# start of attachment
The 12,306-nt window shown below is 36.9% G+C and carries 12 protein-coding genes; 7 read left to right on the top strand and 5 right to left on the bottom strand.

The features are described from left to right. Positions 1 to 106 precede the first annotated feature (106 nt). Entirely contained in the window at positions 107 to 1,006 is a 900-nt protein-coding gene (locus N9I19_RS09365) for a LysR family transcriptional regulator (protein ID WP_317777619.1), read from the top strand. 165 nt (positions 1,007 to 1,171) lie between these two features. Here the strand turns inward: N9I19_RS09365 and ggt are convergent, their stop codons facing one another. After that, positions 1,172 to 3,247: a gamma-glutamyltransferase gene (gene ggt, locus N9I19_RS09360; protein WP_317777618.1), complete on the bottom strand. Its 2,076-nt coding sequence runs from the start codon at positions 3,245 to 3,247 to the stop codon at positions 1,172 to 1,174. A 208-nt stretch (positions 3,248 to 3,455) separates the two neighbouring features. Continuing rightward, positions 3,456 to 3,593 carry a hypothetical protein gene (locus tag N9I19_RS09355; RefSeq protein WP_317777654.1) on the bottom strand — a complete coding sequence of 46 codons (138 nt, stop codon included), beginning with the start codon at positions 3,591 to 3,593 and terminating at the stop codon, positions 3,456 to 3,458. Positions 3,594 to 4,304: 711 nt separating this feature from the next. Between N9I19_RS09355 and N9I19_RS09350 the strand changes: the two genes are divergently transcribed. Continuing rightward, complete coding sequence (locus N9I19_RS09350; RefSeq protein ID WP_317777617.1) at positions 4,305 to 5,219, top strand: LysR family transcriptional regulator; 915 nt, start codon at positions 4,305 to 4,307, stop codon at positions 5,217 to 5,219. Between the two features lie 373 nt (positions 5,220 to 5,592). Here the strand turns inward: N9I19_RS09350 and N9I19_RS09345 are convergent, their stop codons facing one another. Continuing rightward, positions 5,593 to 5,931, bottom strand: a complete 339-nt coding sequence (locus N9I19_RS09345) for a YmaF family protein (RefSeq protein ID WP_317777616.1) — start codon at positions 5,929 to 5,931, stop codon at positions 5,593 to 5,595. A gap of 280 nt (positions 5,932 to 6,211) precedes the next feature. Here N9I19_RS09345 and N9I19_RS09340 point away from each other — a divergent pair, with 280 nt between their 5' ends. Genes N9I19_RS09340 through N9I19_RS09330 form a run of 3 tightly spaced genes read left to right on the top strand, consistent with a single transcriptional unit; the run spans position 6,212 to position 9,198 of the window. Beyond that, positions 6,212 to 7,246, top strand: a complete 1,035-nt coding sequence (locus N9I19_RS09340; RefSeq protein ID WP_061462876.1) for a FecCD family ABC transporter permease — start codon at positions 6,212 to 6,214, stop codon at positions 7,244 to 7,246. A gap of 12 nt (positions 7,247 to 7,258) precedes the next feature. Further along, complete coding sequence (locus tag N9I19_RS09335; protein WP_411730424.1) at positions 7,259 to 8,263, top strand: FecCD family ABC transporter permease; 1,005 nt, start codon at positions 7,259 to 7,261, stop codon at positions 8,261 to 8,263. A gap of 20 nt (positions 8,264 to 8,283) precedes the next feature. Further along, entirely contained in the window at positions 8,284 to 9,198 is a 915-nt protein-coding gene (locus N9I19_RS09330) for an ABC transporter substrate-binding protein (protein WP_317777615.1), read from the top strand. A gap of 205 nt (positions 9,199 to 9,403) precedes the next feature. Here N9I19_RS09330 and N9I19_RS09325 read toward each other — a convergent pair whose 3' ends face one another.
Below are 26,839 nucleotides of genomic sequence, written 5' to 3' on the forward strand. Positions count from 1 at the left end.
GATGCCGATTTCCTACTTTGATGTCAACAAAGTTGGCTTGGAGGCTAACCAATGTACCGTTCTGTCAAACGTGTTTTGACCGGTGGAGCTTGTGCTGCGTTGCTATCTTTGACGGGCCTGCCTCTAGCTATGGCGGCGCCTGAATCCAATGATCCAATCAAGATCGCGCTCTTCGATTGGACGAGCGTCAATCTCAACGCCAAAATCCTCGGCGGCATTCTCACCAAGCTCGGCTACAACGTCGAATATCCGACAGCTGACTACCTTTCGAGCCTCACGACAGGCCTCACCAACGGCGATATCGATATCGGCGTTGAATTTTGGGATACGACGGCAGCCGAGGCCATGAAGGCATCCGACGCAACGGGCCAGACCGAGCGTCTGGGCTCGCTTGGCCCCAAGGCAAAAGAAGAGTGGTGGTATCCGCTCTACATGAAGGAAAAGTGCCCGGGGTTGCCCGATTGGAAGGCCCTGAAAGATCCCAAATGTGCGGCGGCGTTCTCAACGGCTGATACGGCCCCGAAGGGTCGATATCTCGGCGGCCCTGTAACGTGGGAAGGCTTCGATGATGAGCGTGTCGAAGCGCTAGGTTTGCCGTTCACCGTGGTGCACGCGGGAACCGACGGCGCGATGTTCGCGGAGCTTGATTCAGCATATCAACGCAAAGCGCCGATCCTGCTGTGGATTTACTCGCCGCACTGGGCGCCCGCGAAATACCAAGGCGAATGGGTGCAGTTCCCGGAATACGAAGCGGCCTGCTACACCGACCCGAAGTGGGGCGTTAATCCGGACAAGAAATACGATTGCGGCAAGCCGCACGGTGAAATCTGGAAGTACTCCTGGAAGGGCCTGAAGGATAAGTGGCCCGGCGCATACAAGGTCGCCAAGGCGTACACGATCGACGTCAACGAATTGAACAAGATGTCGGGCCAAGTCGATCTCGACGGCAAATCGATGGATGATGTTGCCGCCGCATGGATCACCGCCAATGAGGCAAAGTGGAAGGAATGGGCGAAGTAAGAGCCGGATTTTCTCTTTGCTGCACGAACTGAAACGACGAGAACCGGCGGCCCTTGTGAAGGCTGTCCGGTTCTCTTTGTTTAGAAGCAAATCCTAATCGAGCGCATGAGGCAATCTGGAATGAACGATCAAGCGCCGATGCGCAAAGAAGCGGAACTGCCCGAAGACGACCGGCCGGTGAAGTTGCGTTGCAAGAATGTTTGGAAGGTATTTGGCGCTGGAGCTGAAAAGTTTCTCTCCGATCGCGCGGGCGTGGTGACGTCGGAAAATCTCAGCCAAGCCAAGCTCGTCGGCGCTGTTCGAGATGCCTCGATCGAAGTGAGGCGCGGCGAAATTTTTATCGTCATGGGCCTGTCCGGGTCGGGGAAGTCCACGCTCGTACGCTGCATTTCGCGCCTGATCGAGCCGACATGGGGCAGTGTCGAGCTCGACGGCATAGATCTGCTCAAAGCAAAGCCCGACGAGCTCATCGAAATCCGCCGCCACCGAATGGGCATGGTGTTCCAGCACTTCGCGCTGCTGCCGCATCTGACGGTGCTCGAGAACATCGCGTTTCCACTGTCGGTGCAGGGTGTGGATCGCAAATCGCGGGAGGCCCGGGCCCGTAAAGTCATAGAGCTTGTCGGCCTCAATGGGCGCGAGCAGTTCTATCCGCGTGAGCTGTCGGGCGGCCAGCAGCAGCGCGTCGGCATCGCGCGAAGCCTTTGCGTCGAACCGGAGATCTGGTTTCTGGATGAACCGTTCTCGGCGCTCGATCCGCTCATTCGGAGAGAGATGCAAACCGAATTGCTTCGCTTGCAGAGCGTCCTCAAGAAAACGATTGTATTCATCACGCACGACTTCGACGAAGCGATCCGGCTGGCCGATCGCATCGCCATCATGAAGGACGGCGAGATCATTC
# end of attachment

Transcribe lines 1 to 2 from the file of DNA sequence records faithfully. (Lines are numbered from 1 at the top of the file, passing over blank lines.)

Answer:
The 12,306-nt window shown below is 36.9% G+C and carries 12 protein-coding genes; 7 read left to right on the top strand and 5 right to left on the bottom strand.

The features are described from left to right. Positions 1 to 106 precede the first annotated feature (106 nt). Entirely contained in the window at positions 107 to 1,006 is a 900-nt protein-coding gene (locus N9I19_RS09365) for a LysR family transcriptional regulator (protein ID WP_317777619.1), read from the top strand. 165 nt (positions 1,007 to 1,171) lie between these two features. Here the strand turns inward: N9I19_RS09365 and ggt are convergent, their stop codons facing one another. After that, positions 1,172 to 3,247: a gamma-glutamyltransferase gene (gene ggt, locus N9I19_RS09360; protein WP_317777618.1), complete on the bottom strand. Its 2,076-nt coding sequence runs from the start codon at positions 3,245 to 3,247 to the stop codon at positions 1,172 to 1,174. A 208-nt stretch (positions 3,248 to 3,455) separates the two neighbouring features. Continuing rightward, positions 3,456 to 3,593 carry a hypothetical protein gene (locus tag N9I19_RS09355; RefSeq protein WP_317777654.1) on the bottom strand — a complete coding sequence of 46 codons (138 nt, stop codon included), beginning with the start codon at positions 3,591 to 3,593 and terminating at the stop codon, positions 3,456 to 3,458. Positions 3,594 to 4,304: 711 nt separating this feature from the next. Between N9I19_RS09355 and N9I19_RS09350 the strand changes: the two genes are divergently transcribed. Continuing rightward, complete coding sequence (locus N9I19_RS09350; RefSeq protein ID WP_317777617.1) at positions 4,305 to 5,219, top strand: LysR family transcriptional regulator; 915 nt, start codon at positions 4,305 to 4,307, stop codon at positions 5,217 to 5,219. Between the two features lie 373 nt (positions 5,220 to 5,592). Here the strand turns inward: N9I19_RS09350 and N9I19_RS09345 are convergent, their stop codons facing one another. Continuing rightward, positions 5,593 to 5,931, bottom strand: a complete 339-nt coding sequence (locus N9I19_RS09345) for a YmaF family protein (RefSeq protein ID WP_317777616.1) — start codon at positions 5,929 to 5,931, stop codon at positions 5,593 to 5,595. A gap of 280 nt (positions 5,932 to 6,211) precedes the next feature. Here N9I19_RS09345 and N9I19_RS09340 point away from each other — a divergent pair, with 280 nt between their 5' ends. Genes N9I19_RS09340 through N9I19_RS09330 form a run of 3 tightly spaced genes read left to right on the top strand, consistent with a single transcriptional unit; the run spans position 6,212 to position 9,198 of the window. Beyond that, positions 6,212 to 7,246, top strand: a complete 1,035-nt coding sequence (locus N9I19_RS09340; RefSeq protein ID WP_061462876.1) for a FecCD family ABC transporter permease — start codon at positions 6,212 to 6,214, stop codon at positions 7,244 to 7,246. A gap of 12 nt (positions 7,247 to 7,258) precedes the next feature. Further along, complete coding sequence (locus tag N9I19_RS09335; protein WP_411730424.1) at positions 7,259 to 8,263, top strand: FecCD family ABC transporter permease; 1,005 nt, start codon at positions 7,259 to 7,261, stop codon at positions 8,261 to 8,263. A gap of 20 nt (positions 8,264 to 8,283) precedes the next feature. Further along, entirely contained in the window at positions 8,284 to 9,198 is a 915-nt protein-coding gene (locus N9I19_RS09330) for an ABC transporter substrate-binding protein (protein WP_317777615.1), read from the top strand. A gap of 205 nt (positions 9,199 to 9,403) precedes the next feature. Here N9I19_RS09330 and N9I19_RS09325 read toward each other — a convergent pair whose 3' ends face one another.